Porchetta

From Wikipedia, the free encyclopedia
Jump to: navigation, search
For other uses, see Porchetta (disambiguation).
Porchetta with black pepper served in Australia
A close-up of a porchetta sandwich from La Festa Italiana in Scranton, Pennsylvania.

Porchetta [porˈketta], also sometimes spelled porketta in American English, is a savoury, fatty, and moist boneless pork roast of Italian culinary tradition. The body of the pig is gutted, deboned, arranged carefully with layers of stuffing, meat, fat, and skin, then rolled, spitted, and roasted, traditionally over wood. Porchetta is usually heavily salted in addition to being stuffed with garlic, rosemary, fennel, or other herbs, often wild. Porchetta has been selected by the Italian Ministero delle Politiche Agricole, Alimentari e Forestali as a prodotto agroalimentare tradizionale (“traditional agricultural-alimentary product”, one of a list of traditional Italian foods held to have cultural relevance).

In Italy[edit]

Although popular in the whole country, porchetta originated in central Italy, with Ariccia (in the Province of Rome) being the town most closely associated with it. Elsewhere, it is considered a celebratory dish. Across Italy porchetta is usually sold by pitchmen with their typically white-painted vans, especially during public displays or holidays, and it can be served in a panino. It's a common street food in Rome and Lazio served as a filling for pizza bianca. It is also eaten as a meat dish in many households or as part of a picnic.

Porchetta is one of two iconic culinary products of the Lazio region, the other being the sheep cheese pecorino romano.

Porchetta from Umbria is stuffed with the pig's chopped entrails mixed with lard, garlic, salt and plenty of pepper and wild fennel.

Porchetta trevigiana (from Treviso) was developed in 1919. In it, pig is slaughtered when one year old, then its meat is stuffed with salt, pepper, wild fennel, garlic and white wine. It is then roasted inside an oven for seven hours at 200 °C (392 °F).[1] The porchetta is today a popular dish in Venetian cuisine.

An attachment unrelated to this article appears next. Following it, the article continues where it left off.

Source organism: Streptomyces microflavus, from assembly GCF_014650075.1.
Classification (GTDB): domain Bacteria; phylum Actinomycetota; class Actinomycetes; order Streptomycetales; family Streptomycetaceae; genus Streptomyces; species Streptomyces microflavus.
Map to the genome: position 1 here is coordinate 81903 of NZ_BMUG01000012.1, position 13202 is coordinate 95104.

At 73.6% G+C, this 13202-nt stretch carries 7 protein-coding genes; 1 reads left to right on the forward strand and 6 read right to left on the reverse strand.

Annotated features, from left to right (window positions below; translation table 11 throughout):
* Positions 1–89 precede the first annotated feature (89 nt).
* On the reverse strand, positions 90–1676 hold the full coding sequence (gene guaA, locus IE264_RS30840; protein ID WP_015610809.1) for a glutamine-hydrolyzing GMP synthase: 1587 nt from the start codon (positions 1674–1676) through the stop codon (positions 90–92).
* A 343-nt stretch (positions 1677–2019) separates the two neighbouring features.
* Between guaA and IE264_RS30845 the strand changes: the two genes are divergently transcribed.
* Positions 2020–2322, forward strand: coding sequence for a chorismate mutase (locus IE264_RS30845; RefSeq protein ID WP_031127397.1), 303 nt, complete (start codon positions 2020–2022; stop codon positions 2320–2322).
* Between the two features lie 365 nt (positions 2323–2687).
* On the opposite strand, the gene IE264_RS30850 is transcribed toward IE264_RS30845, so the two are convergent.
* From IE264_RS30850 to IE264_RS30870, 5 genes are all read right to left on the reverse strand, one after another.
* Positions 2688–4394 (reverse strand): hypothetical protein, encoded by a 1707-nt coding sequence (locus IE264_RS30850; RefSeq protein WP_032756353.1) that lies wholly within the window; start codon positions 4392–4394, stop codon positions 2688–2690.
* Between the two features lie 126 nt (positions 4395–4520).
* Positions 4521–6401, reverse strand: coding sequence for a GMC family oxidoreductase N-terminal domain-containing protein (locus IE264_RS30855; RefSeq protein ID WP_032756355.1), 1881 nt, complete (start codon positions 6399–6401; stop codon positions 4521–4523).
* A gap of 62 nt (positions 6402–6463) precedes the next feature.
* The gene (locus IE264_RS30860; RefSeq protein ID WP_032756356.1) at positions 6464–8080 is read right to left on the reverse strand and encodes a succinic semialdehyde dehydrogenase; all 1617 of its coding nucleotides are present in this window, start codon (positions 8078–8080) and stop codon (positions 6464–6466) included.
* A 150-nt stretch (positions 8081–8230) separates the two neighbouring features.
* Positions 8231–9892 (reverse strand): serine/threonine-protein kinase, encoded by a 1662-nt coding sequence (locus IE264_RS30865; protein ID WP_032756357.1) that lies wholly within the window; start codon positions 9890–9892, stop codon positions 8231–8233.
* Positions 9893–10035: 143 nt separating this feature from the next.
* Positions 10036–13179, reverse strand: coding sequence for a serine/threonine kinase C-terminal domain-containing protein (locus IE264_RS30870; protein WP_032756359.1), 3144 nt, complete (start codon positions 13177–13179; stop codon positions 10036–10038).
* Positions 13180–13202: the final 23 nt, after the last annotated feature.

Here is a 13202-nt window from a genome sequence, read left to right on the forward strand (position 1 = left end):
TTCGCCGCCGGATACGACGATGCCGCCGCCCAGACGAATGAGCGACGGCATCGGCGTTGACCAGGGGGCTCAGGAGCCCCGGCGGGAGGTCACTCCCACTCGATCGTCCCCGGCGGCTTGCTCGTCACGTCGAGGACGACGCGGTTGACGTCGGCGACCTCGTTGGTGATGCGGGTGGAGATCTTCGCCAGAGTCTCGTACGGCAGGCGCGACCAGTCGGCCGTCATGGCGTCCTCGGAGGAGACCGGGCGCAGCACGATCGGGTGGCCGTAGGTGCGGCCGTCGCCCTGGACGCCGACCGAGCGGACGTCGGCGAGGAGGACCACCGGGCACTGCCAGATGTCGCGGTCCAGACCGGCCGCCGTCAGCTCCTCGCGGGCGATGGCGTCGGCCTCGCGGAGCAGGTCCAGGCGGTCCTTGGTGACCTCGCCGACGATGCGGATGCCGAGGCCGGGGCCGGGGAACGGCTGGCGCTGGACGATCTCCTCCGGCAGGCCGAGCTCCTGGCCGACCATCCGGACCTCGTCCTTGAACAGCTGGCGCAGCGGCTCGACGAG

Abroad[edit]

Porchetta was introduced to the United States by Italian immigrants of the early 20th century, and is sometimes referred to as "Italian pulled pork". It is, in many places, served on a sandwich with greens (broccoli raab or spinach) and—controversially[citation needed]provolone cheese.

Porchetta is celebrated in the form of a Sagra every July in Austin, Texas.[citation needed]

Porchetta is also very popular in Northern Ontario (notably Sudbury) and Southern Ontario (in areas such as Hamilton and St. Catharines), and the term "porchetta" is widely used by Italian-Canadians, instead of simply "roast pork". Porchetta (sometimes spelled "porketta") is also popular in the Upper Midwest, having been brought to the Michigan and Minnesota Iron ranges by Italian immigrants.[citation needed]

The porchetta culture in Sudbury runs perhaps deeper than anywhere outside of its native Italy. Italian settlers passed on their love for porchetta to their children and friends in this region. Old family secrets of spicing, rolling and roasting are passed on, extending commercially into butcher shops as well as in the form of fast-food sandwiches offered in various locally owned shops.[2] "Porketta Bingo", a variation on the traditional Canadian meat draw, is a popular Saturday afternoon activity in Sudbury.[2] Game winners receive one pound of porchetta and a sourdough bun. There are usually between four and seven rounds of six games each, depending on the establishment.[2] Proceeds of Porketta Bingo usually go to a local charity or are donated to local hockey associations.[2]

References[edit]